It may be a quick burn, say, like the value of a Chrysler Sebring. Or, it may be a slower burn, like a Honda-something. Unless you’re buying stratospherically-priced “investment grade” sheet metal, the value of your whip will prove Newton’s theory of gravity– without the “going up” bit.

That’s not to say there is no joy in Mudville. If you both agree there’s room for a new toy in the budget, providing there actually is, life can be sweet. You can go out and enjoy the fruits of your (joint) labor. OK, you’ll probably be so old by then that you no longer have the eyesight and hand-eye coordination to fully enjoy your fire-breathing SRT-8mobile or MX-5 whippet. But financially speaking, you won’t be the loser you look like.

Of course, all this advice is predicated on the assumption that you’re not amongst those fortunate pistonheads who can afford to indulge their automotive appetites without the slightest regard to the money they’re pissing away on an endless succession of four-wheeled paramours. If that’s the case, go ahead, laugh. But here’s a message from those of us whose financial safety demands we let our better halves curb our enthusiasm: you go boy! You go!

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  • on Jul 26, 2007

    I guess I'm lucky in this respect. My wife and I barely had any disagreements when I decided that I needed a new car. I ended up in a Mazda6s not the RX8 I was originally shooting for or a dream car Corvette, but at least its a sport sedan. Given my salary I probably would have a Corvette right now if I were still single. Of course I woud be living in a house worth about half what our current house is worth with maybe two months pay in the bank. I'm not totally fiscally irresponsible, but I do spend whatever money I earn. My wife on the other hand is a CFO of a medium sized local business (200-300 employees). While she likes cars that go fast, she also appreciates 401Ks and saving for retirement. Thats how I ended up with an end of the model year, last on the lot, Mazda6s. The funny thing is, my wife currently owns a Cobra Mustang, which followed a 69 Porsche 911T, which follwoed an 84 Mustang. She makes fun of my responsible car and talks about the new Mustang she's going to get.:-) This is why I am lucky. My wife loves cars and only mildly rebuffs me when I talk about getting her an RX8 or a Porsche Boxster for her next car. The other reason I am lucky. My wife refuses to buy an auto. She has never owned an auto, and if she has any say in it, never will. While we'll never own anything ridiculously expensive, we both like to dream about it, and at the end of the day both of us come to our senses and get the (mostly) sensible car.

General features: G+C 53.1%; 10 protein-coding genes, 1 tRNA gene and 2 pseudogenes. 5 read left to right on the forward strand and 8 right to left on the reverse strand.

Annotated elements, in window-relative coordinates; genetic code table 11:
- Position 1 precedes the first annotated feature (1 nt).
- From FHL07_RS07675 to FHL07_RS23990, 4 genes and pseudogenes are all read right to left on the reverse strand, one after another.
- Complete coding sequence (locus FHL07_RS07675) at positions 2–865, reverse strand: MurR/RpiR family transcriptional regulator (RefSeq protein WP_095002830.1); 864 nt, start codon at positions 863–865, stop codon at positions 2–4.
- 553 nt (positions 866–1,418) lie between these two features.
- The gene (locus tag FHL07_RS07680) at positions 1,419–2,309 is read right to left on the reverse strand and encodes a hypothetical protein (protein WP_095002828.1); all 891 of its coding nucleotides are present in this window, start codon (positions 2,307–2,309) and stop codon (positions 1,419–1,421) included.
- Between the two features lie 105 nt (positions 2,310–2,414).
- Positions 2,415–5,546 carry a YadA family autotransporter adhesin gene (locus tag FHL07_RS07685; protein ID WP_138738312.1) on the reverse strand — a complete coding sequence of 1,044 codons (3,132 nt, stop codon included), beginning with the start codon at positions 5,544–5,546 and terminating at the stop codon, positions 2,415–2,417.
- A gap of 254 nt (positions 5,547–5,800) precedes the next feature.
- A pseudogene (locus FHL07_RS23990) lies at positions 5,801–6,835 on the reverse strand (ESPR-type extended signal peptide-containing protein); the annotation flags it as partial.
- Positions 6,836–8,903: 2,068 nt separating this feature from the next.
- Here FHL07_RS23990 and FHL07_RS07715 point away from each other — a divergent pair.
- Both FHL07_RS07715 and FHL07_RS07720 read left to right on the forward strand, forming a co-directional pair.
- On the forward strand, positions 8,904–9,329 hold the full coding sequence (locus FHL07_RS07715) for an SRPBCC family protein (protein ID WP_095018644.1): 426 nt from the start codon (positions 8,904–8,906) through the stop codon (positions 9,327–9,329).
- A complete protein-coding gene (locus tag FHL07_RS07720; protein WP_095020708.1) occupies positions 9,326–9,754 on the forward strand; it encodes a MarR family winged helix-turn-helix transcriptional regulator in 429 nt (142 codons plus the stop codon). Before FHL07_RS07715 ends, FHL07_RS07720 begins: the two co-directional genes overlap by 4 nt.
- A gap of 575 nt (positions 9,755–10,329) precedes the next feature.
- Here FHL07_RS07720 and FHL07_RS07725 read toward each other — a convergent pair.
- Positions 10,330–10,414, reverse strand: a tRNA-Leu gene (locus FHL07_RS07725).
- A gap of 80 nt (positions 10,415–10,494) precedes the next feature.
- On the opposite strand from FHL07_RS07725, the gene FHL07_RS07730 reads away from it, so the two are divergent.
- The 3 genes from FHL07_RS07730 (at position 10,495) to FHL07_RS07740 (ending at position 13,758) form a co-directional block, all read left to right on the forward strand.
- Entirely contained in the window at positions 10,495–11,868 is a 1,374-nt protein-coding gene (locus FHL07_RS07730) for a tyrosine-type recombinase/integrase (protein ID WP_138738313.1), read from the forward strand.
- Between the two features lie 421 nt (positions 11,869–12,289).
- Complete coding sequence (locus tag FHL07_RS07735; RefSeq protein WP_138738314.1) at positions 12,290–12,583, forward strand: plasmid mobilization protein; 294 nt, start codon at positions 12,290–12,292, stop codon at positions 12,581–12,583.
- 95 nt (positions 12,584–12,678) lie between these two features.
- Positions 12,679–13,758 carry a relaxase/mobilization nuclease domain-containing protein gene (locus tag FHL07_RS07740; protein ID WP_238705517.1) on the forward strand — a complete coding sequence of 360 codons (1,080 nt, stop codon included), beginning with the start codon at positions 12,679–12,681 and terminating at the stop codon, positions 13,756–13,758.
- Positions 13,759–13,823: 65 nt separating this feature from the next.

• Glenn Swanson Glenn Swanson on Jul 26, 2007
    Lumbergh21: My wife refuses to buy an auto. She has never owned an auto, and if she has any say in it, never will. Same here: My wife drives a manual, as do I. :-)

  • Max So GM will be making TESLAS in the future. YEA They really shouldn’t be taking cues from Elon musk. Tesla is just about to be over.
  • Malcolm It's not that commenters attack Tesla, musk has brought it on the company. The delivery of the first semi was half loaded in 70 degree weather hauling potato chips for frito lay. No company underutilizes their loads like this. Musk shouted at the world "look at us". Freightliners e-cascads has been delivering loads for 6-8 months before Tesla delivered one semi. What commenters are asking "What's the actual usable range when in say Leadville when its blowing snow and -20F outside with a full trailer?